In 1970 he returned to Sussex; he married Kira the following year, then moved to Warwick University in 1973 to take up a lectureship in Microbiology. The couple lived at Radford Semele near Leamington Spa and Dalton enjoyed introducing his varied enthusiasms to his new wife.
He was a fanatical Spurs supporter and also loved village cricket, turning out for a variety of local sides as a wayward but explosive fast bowler. Once, representing the nearby village of Rowington against admittedly inferior opposition, he took eight for 15, the highlight of his cricket career.
Kira became increasingly involved in humanitarian work and after a holiday in The Gambia, the couple began to help set up new schools and health centres in remote villages, fund-raising among their friends in Warwickshire.
Apart from lending his scientific expertise on problems of water supply and infrastructure, Dalton also sponsored his own football team of village youngsters, whose side rejoiced in the title Barfut Hotspur, in tribute to his north London heroes.
His academic work flourished and within a decade he was appointed Professor of Microbiology at Warwick, thanks to his ground-breaking work on bio-fuels and on the potential for microbes to benefit the environment.
In his research, Dalton attempted to break down the various chemical pathways that appear in bacteria and then to regenerate them outside the organism so that they could be used for industrial processes.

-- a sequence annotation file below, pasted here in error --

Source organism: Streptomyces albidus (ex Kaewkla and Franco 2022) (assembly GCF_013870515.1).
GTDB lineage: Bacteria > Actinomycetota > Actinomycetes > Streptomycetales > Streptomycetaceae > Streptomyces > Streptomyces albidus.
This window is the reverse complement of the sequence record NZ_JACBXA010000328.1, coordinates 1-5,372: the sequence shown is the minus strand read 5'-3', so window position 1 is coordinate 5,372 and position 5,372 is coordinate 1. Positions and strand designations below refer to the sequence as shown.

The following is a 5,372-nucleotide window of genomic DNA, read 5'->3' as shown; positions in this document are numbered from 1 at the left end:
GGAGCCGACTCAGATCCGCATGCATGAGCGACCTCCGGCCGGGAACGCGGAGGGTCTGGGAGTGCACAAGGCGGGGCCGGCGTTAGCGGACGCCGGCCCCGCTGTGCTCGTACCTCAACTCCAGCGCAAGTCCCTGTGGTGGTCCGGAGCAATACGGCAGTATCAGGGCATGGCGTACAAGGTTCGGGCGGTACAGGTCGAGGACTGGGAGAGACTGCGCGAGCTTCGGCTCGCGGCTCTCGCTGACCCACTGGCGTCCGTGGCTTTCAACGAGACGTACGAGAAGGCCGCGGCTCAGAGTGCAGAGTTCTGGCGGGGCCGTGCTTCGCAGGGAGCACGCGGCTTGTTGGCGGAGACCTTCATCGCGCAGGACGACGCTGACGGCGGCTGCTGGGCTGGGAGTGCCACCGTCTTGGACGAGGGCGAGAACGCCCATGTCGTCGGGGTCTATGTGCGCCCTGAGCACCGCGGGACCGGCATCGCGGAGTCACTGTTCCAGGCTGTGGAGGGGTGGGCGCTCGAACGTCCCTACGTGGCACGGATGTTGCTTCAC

He studied bacteria growing in extreme conditions -including those found in volcanic geysers and in the hot waters of the natural metallic springs at Bath – and this work led on to further research, exploring ways to convert the harmful gas methane into methanol, which is widely used as a bio-fuel.
A down-to-earth, self-effacing man who never lost touch with his working-class roots, Dalton was renowned for his wicked sense of humour, often at his own expense.
He was a quirky and engaging lecturer, much loved by his students and colleagues, although he could never resist teasing his fellow academics. He was once heard to say: “Anyone who thinks there is any correlation between high intelligence and common sense should listen to the dons at Warwick University discussing car parking allocations.”
He was nevertheless deeply gratified by the string of awards and honours he achieved, particularly his election as a Fellow of the Royal Society in 1993 and his appointment as President of the Society for General Microbiology four years later.
He was knighted in the 2007 New Year’s Honours list, thanks partly to his work as a government scientific adviser for Defra between 2002 and 2007, particularly his expertise on the impact of climate change.
A great believer in popularising science, he made a two-week visit to the British Antarctic Survey for Defra in 2006 and the resultant blog of his experiences attracted as many hits from lay people as from scientists.
After moving to Warwickshire, Dalton became fascinated by Real Tennis and joined the Leamington Real Tennis Club, the only one where women are still banned from membership. He won a string of tournaments and continued competing enthusiastically, despite several heart problems that required by-pass surgery.
He was taken ill on Saturday while taking part in a friendly doubles tournament with three of his closest friends and was chatting with a fellow enthusiast when he collapsed and died almost instantaneously. He had just had a house built in The Gambia, where he was setting up an observatory and viewing positions for his latest hobbies, astronomy and bird-watching, which he had taken up with characteristic thoroughness.
He is survived by his wife Kira, a son and daughter, and by two stepsons from his wife’s previous marriage.
From Telegraph.co.uk 16 January 2008
This page originally last updated 14 Nov 2017 (picture added)